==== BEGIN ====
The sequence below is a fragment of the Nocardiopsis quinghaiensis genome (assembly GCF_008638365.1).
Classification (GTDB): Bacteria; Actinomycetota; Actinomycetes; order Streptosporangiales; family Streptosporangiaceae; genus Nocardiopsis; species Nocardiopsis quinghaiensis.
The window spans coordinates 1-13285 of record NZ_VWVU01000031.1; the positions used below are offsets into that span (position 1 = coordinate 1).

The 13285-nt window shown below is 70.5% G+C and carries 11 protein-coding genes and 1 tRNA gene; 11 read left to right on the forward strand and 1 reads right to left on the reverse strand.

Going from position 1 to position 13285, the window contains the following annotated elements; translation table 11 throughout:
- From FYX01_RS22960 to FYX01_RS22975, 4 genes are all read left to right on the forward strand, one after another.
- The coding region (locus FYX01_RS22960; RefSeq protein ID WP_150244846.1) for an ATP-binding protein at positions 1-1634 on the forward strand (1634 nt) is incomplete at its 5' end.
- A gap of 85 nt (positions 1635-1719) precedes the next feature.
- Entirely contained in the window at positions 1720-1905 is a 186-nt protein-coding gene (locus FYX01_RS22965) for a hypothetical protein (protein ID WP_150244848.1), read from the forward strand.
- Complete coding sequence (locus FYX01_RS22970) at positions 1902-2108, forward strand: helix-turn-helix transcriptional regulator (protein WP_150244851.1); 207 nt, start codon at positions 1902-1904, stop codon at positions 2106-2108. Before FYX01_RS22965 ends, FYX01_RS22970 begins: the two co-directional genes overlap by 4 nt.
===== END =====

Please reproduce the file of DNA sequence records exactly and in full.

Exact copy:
The sequence below is a fragment of the Nocardiopsis quinghaiensis genome (assembly GCF_008638365.1).
Classification (GTDB): Bacteria; Actinomycetota; Actinomycetes; order Streptosporangiales; family Streptosporangiaceae; genus Nocardiopsis; species Nocardiopsis quinghaiensis.
The window spans coordinates 1-13285 of record NZ_VWVU01000031.1; the positions used below are offsets into that span (position 1 = coordinate 1).

The 13285-nt window shown below is 70.5% G+C and carries 11 protein-coding genes and 1 tRNA gene; 11 read left to right on the forward strand and 1 reads right to left on the reverse strand.

Going from position 1 to position 13285, the window contains the following annotated elements; translation table 11 throughout:
- From FYX01_RS22960 to FYX01_RS22975, 4 genes are all read left to right on the forward strand, one after another.
- The coding region (locus FYX01_RS22960; RefSeq protein ID WP_150244846.1) for an ATP-binding protein at positions 1-1634 on the forward strand (1634 nt) is incomplete at its 5' end.
- A gap of 85 nt (positions 1635-1719) precedes the next feature.
- Entirely contained in the window at positions 1720-1905 is a 186-nt protein-coding gene (locus FYX01_RS22965) for a hypothetical protein (protein ID WP_150244848.1), read from the forward strand.
- Complete coding sequence (locus FYX01_RS22970) at positions 1902-2108, forward strand: helix-turn-helix transcriptional regulator (protein WP_150244851.1); 207 nt, start codon at positions 1902-1904, stop codon at positions 2106-2108. Before FYX01_RS22965 ends, FYX01_RS22970 begins: the two co-directional genes overlap by 4 nt.